Learning barre chords on guitar is crucial for every guitar player.
But mastering barre chords can be a bit tricky for beginners because it requires finger strength and dexterity.
However, guitar bar chords are extremely useful – with one shape, you can play any chord on the guitar neck.
So in today’s article, we will teach you how to play essential barre chords in an easy way!
What Is a Barre Chord?
So what are bar chords on guitar?
In short, a barre chord (or bar chord) is played by pressing down multiple strings with only one finger. So, it’s like a bar pressing down the strings across a single fret.
A barre chord is also movable, which means that you can move the whole chord shape up and down the neck.
In other words, learning barre chord shapes allows you to move between chords quickly.
By learning essential barre chords, you can move your finger to a different fret and play in any key.
However, many beginners struggle with guitar bar chords. It takes effort to press down a string properly, and if your fingers aren’t strong enough (especially your index finger), you might find the action a bit challenging.
Nevertheless, with the right approach and enough practice, you’ll probably get there sooner than you think.
But first thing first – let us show you how to play the most basic guitar barre chords.
Basic Barre Chords
1. E Major Shape
One of the first Major barre chords you should learn is the E Major bar chord.
It’s the most common major barre chord.
These forms have roots on the 6th (low E) string, so they’re also known as 6th root bar chords.
In a barre chords chart, the E Major barre chord would look like this:
- Index finger – bar it over every string on the initial fret
- Middle finger on the 3rd (G) string and the fret beneath the bar
- Ring finger on the 5th (A) string and the 2nd fret under the barre
- Pinky finger on the 4th (D) string and the 2nd fret (the same fret as the ring finger)
This is the easiest way to play the E major bar chord.
Just like most guitar barre chords, this major chord is moveable. Therefore, you can play over 15 different chords by moving this barre chord to different positions of the fretboard.
These are some of the examples – you just need to place your index finger on the marked fret:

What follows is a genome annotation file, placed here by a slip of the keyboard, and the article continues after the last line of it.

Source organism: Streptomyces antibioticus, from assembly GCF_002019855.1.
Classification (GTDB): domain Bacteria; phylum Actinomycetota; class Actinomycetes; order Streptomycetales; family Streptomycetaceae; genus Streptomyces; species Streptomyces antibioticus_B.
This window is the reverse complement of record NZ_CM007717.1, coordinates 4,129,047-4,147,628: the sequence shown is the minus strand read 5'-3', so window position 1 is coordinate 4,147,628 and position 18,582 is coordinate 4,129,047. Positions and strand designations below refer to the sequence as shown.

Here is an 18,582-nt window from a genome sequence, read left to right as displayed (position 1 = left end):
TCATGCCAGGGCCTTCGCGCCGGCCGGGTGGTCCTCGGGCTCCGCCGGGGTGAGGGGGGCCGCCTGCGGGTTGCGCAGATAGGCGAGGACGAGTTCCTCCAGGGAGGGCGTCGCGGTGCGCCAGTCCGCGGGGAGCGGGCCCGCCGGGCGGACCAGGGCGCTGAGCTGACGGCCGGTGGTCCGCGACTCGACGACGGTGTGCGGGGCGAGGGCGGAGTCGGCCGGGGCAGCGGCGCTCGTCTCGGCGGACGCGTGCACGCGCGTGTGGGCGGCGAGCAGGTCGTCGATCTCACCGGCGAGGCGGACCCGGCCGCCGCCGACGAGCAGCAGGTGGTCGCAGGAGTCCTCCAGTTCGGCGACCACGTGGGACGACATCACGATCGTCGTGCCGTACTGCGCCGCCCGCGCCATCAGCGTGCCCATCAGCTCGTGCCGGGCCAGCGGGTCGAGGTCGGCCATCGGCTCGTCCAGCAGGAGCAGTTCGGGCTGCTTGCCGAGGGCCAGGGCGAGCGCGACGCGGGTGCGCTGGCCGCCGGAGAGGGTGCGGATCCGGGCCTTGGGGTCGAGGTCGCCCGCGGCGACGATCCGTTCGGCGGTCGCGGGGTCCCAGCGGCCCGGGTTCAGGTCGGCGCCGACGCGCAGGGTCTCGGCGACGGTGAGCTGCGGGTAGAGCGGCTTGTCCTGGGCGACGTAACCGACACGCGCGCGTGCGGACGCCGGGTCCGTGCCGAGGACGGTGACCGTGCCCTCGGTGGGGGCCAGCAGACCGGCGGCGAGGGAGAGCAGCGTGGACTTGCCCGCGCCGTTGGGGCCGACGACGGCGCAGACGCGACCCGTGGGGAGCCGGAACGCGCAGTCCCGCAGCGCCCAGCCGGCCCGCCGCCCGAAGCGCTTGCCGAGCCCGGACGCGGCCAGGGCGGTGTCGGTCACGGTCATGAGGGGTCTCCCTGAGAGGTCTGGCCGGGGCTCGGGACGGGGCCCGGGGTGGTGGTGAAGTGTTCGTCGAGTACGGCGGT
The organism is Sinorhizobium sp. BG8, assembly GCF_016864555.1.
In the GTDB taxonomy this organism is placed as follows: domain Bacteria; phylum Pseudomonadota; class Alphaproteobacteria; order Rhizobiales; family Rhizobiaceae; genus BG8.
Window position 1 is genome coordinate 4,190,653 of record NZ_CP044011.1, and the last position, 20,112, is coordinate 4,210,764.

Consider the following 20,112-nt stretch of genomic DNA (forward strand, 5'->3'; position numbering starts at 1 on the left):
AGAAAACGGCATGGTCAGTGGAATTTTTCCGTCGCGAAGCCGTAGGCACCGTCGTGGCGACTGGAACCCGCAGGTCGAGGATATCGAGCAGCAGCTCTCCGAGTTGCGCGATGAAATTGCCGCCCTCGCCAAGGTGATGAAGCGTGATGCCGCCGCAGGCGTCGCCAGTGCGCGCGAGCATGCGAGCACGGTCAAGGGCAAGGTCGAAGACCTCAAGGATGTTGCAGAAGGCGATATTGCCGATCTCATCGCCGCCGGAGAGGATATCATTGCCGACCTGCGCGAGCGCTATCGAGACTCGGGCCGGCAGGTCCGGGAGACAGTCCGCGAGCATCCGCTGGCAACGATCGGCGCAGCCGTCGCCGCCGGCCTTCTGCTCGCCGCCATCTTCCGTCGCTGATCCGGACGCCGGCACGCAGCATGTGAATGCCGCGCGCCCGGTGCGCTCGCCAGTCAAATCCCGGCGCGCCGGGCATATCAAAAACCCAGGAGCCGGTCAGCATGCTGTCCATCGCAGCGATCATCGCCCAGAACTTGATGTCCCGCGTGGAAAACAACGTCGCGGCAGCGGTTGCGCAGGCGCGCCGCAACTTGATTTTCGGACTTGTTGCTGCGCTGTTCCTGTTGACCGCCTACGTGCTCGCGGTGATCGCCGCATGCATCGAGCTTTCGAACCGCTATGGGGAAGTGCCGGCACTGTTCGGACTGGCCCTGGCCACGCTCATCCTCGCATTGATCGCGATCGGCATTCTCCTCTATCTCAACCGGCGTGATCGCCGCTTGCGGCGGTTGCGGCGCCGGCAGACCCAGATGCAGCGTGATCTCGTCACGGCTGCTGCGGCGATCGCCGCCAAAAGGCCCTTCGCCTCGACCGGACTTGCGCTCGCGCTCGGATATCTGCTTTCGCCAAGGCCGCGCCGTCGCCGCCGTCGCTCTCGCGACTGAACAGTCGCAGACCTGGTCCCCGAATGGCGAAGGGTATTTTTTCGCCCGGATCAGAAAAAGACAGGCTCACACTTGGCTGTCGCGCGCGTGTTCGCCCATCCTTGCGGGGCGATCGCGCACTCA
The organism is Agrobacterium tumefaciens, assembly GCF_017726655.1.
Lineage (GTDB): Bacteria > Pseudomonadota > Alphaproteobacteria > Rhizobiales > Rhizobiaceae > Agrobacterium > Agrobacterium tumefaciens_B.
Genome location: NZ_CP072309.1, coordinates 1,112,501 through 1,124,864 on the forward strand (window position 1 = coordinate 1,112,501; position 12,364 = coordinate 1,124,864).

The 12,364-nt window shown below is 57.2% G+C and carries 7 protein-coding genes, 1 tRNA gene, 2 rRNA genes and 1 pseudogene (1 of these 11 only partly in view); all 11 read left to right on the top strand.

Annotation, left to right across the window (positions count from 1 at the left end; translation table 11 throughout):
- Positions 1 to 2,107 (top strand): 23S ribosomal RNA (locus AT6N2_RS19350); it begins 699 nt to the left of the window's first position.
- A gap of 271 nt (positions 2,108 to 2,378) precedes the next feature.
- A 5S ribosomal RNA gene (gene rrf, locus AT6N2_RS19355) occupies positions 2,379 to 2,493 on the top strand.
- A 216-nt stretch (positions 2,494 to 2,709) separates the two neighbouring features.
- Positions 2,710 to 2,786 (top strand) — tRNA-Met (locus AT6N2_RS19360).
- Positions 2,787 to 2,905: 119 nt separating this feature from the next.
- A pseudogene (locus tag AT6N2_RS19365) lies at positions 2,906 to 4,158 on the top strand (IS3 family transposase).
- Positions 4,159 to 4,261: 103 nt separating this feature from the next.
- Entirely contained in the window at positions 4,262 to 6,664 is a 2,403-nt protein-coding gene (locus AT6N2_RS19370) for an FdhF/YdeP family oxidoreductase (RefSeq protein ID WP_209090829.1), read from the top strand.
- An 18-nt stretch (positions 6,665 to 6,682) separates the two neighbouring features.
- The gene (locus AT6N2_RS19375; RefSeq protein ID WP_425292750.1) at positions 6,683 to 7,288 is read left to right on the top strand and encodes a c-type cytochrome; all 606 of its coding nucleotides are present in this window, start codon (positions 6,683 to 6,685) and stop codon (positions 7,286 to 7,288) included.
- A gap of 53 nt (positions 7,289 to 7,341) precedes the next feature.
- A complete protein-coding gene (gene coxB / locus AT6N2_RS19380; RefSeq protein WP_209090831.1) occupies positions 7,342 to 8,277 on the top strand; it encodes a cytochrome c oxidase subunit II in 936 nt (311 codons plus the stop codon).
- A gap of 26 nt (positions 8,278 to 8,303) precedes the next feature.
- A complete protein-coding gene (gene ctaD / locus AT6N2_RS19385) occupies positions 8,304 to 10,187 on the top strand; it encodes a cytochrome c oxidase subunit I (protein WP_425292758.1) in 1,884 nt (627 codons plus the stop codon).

- C: barre the 8th fret
- C#: barre the 9th fret
- D: barre the 10th fret
- D#: barre the 11th fret
- E: barre the 12th fret
- F: barre the 1st fret
- F#: barre the 2nd fret
- G: barre the 3rd fret
- G#: barre the 5th fret
- A: barre the 5th fret
- A#: barre the 6th fret
2. A Major Shape
The A Major bar chord is based on an open A chord.
It’s arguably one of the most useful moveable barre chords.
It goes like this:
- Index finger over the indicated fret to the 5th (A) string
- Middle finger on the 4th (D) string, two frets below the bar
- Ring finger on the 3rd (G) string, two frets beneath the bar
- Pinky finger on the 2nd (B) string, two frets under the barre
And to play different major chords, you need to put the bar on these positions:
- C: the 3rd fret
- C#: the 4th fret
- D: the 5th fret
- D#: the 6th fret
- E: the 7th fret
- F: the 8th fret
- F#: the 9th fret
- G: the 10th fret
- G#: the 11th fret
- B: the 2nd fret
3. E Minor Shape
The next essential bar chord you should learn is the E Minor bar chord.
The E Minor can be played the same way as the E Major shape but with your 2nd finger lifted off.
- Index finger over every string on the desired fret
- Ring finger placed on the 5th (A) string, two frets beneath the bar
- Pinky finger on the 4th (D) string, two frets under the barre
To play minor chords, you need to barre the following frets:
- Dm: the 10th fret
- D#m: the 11th fret
- Em: the 12th fret
- Fm – barre the 1st fret
- F#m – barre the 2nd fret
- Gm – barre the 3rd fret
- G#m – barre the 4th fret
- Am – barre the 5th fret
- A#m – barre the 6th fret
- Bm – barre the 7th fret
4. A Minor Shape
The A Minor shape is also one of the most important barre chords.
These barre chords have roots on the 5th (A) string.
- Index finger – bar it over the indicated fret to the 5th (A) string
- Middle finger placed on the 2nd (B) string on the fret beneath the barre
- Ring finger on the 4th (D) string, two frets under the bar
- Pinky finger pressing down the 3rd (G) string, two frets below the bar